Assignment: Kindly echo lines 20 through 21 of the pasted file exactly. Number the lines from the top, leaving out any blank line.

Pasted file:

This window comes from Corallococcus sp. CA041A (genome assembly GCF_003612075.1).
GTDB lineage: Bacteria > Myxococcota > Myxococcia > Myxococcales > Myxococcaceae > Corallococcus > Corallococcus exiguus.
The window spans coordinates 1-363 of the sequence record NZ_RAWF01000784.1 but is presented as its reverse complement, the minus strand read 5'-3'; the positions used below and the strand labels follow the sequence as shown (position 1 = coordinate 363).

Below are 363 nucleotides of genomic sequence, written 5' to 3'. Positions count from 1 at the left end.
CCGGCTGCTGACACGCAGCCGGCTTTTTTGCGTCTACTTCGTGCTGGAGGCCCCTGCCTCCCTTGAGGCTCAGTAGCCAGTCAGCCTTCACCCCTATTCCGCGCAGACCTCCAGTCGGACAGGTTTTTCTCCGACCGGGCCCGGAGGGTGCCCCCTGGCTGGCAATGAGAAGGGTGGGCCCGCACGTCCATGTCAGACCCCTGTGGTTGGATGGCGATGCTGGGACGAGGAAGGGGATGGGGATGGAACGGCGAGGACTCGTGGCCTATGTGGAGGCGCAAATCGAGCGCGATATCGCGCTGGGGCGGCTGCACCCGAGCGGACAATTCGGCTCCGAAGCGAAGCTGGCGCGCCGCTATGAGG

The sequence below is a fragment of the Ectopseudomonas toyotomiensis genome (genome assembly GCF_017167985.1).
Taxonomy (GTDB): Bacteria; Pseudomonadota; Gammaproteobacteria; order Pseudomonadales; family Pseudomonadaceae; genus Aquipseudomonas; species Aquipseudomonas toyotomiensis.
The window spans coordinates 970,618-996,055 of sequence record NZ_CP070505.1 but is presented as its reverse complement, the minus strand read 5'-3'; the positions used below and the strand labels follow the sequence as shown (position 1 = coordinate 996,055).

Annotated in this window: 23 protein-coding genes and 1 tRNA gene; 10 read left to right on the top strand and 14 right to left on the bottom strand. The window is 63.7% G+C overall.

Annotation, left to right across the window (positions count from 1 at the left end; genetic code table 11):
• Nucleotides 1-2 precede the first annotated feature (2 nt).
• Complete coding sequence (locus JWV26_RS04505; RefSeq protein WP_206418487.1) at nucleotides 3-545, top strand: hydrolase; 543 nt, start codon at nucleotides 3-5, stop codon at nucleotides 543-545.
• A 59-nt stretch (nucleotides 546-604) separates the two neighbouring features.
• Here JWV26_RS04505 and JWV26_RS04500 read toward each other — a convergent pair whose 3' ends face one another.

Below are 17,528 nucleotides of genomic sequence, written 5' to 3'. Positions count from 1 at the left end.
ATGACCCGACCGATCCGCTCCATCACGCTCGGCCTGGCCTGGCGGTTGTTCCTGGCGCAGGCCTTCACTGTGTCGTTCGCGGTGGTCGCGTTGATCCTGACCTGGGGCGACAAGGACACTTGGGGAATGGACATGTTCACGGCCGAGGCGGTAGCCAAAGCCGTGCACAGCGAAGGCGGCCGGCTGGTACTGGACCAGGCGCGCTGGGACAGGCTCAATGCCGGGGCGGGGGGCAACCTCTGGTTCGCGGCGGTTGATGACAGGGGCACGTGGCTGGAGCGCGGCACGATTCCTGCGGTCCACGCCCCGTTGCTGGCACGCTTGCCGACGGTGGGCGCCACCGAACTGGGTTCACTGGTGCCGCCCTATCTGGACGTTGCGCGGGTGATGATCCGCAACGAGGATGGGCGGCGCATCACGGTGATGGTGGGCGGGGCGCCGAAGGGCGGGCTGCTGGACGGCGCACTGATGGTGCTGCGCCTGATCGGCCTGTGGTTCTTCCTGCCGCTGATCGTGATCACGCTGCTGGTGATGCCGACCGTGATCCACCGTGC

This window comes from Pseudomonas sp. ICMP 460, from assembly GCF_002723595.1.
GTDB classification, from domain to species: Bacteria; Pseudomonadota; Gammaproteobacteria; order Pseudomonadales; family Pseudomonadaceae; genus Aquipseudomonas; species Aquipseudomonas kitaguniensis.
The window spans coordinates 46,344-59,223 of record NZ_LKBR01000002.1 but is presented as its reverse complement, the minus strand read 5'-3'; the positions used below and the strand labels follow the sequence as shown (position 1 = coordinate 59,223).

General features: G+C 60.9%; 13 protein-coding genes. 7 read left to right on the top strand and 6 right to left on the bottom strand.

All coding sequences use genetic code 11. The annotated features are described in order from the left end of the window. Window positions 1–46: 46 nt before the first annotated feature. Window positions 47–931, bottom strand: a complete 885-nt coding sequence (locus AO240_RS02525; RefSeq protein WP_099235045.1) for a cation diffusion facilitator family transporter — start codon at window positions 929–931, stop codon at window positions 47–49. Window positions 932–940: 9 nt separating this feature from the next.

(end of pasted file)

General features: G+C 60.9%; 13 protein-coding genes. 7 read left to right on the top strand and 6 right to left on the bottom strand.

All coding sequences use genetic code 11. The annotated features are described in order from the left end of the window. Window positions 1–46: 46 nt before the first annotated feature. Window positions 47–931, bottom strand: a complete 885-nt coding sequence (locus AO240_RS02525; RefSeq protein WP_099235045.1) for a cation diffusion facilitator family transporter — start codon at window positions 929–931, stop codon at window positions 47–49. Window positions 932–940: 9 nt separating this feature from the next.